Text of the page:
A few months ago — when I was still sleeping on the street — I was walking down Kuhio Avenue, towards my spot. I was waiting for the light to change so I could cross. This was at the end of Duke’s Lane across the lane from Paia Fish Market.
As I waited to cross Kuhio, I became aware of two girls arguing.
This wasn’t unusual. It was a Friday night and Waikiki was busy. Lots of people means lots of possible conflicts.
I tried to ignore whoever it was that was harshing my mellow. But, then I caught a sudden movement out of the corner of my eye. At this point, I turned to look at who was causing the commotion.
Here’s what I saw:
Two teenage girls, The larger of the two — still less than five feet tall — was slamming the smaller girl on the ground. Then straddling the little girl and punching her in the ribs MMA style.
An older woman — who I took to be their mother was meekly and ineffectively, pleading with them to stop. A young man was also with them — maybe an older brother. He was also using words to tell them to stop, but didn’t physically intervene.
It didn’t take long for the first HPD squad car to arrive. The lone officer got out of his car and attempted to separate the girls.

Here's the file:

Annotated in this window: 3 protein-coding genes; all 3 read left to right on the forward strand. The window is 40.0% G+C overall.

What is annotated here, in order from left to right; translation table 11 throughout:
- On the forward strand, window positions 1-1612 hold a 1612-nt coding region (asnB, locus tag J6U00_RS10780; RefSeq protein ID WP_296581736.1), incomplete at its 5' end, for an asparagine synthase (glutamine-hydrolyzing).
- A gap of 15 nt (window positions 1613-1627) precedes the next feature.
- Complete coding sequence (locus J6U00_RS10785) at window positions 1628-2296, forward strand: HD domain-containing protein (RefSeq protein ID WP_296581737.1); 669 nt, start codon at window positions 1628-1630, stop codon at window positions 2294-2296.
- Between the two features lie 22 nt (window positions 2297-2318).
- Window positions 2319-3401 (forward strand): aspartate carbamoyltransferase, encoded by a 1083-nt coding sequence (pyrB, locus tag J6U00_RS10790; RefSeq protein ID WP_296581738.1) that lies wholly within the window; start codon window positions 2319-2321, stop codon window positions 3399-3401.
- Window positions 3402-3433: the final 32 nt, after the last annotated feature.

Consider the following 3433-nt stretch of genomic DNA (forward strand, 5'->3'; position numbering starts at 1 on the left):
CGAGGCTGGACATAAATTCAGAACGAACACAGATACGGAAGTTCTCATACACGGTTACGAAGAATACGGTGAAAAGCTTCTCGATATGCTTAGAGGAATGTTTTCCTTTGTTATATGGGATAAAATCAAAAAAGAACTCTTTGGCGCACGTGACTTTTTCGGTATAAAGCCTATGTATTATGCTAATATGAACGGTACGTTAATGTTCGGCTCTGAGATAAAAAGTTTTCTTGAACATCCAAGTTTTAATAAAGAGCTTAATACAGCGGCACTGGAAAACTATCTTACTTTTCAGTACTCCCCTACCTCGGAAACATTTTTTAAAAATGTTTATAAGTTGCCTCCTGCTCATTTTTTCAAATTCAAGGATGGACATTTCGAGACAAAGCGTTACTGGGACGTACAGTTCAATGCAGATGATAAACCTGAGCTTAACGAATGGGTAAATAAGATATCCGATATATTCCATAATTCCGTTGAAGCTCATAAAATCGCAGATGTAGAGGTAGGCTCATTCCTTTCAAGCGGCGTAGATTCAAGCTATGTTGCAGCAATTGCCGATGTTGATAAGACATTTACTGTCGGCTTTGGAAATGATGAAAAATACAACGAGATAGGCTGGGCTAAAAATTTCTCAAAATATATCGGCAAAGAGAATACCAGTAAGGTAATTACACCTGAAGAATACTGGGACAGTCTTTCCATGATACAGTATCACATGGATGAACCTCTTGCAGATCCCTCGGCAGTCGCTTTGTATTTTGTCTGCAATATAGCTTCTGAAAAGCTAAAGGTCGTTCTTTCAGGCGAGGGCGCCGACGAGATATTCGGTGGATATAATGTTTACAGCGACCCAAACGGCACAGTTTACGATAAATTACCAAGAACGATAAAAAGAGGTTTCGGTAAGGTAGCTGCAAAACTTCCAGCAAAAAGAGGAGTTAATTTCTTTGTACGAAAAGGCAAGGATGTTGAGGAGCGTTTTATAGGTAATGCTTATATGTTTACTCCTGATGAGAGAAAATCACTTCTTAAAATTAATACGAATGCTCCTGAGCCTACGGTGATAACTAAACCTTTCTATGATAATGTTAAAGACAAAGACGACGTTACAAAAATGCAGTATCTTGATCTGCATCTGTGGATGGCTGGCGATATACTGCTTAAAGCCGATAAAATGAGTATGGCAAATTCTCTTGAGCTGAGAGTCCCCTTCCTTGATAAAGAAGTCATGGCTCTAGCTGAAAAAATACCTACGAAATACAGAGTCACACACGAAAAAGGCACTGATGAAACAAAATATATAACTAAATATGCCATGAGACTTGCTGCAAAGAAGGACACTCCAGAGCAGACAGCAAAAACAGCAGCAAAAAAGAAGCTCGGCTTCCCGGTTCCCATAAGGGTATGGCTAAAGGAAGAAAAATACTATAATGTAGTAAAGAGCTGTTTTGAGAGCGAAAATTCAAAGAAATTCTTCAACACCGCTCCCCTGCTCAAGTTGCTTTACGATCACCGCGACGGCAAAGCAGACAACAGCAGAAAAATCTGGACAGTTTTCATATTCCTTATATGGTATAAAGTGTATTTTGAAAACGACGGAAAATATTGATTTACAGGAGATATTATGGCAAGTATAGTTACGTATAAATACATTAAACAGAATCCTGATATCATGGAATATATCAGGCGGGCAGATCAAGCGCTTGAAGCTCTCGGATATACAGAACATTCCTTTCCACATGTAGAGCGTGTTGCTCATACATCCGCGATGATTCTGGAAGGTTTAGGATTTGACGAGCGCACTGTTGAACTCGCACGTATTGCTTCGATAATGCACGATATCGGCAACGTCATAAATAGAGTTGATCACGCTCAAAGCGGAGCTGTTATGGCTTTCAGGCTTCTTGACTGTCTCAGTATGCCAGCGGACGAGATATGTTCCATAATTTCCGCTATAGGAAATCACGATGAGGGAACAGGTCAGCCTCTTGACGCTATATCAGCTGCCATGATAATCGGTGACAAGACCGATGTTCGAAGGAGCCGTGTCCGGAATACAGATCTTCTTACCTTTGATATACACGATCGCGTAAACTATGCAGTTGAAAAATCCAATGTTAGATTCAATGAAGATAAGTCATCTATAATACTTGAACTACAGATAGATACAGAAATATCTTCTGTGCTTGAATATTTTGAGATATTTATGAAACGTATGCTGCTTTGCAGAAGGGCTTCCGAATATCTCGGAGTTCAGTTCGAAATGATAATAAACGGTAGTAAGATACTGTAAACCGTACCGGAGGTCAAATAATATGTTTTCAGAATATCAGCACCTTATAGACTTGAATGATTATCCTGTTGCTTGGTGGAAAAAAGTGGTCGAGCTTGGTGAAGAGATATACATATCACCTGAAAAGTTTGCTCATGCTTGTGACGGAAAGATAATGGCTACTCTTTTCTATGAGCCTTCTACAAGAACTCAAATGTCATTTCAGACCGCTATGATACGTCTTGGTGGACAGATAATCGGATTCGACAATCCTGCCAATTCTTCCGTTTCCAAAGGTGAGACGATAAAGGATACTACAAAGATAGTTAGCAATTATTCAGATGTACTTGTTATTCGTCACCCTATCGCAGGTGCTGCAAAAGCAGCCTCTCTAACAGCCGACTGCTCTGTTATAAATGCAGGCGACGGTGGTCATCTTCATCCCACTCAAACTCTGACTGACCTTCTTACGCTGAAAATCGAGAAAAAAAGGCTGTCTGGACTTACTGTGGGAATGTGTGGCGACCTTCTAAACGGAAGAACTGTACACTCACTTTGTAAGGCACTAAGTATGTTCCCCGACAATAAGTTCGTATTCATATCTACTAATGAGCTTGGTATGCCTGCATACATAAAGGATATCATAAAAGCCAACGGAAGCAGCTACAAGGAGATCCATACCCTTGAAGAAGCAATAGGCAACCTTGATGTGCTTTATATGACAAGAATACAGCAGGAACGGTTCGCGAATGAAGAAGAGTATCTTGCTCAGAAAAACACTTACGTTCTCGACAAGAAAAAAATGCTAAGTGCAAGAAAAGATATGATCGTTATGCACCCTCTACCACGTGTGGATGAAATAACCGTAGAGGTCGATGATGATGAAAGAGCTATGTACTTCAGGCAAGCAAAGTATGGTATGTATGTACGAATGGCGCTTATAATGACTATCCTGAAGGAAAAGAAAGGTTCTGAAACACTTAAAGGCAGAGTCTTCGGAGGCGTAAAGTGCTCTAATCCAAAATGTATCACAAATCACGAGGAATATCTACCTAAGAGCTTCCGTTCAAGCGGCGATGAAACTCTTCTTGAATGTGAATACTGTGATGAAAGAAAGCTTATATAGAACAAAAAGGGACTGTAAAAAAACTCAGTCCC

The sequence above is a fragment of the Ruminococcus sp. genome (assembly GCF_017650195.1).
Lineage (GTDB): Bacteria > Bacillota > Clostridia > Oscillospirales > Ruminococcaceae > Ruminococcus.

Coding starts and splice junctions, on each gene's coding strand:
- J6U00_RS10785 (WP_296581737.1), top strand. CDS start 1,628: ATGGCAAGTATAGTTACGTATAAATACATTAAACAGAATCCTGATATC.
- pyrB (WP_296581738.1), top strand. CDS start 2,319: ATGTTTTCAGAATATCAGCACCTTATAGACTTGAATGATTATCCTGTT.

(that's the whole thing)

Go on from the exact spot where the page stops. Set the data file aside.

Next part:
It wasn’t happening.
Soon, a second and third officer arrived at the scene.
By the time it was all over, there were 11 squad cars parked along this section of Kuhio Avenue.
The first three officers were able to separate the girls.
The taller of the two sisters was made to sit on the curb, while the smaller girl was told to sit on the steps of Paia Fish market. An officer put the taller girl into handcuffs.
When the smaller girl saw this, she asked an officer what was happening. He told her that her sister was under arrest for assault. At this, the smaller girl jumped up angrily and started punching the officer in the chest. He was wearing a bulletproof vest, so her blows didn’t seem to have much effect.
At this point, the officers put her into cuffs as well. When they told her that she was under arrest too, she said — and here’s the punchline:
I’ve been a soldier, a teacher, an advocate for people with disabilities, an attorney and a ne’er-do-well. I’ve struggled with substance abuse and homelessness in Waikiki. Now I share the real Waikiki with visitors and residents alike.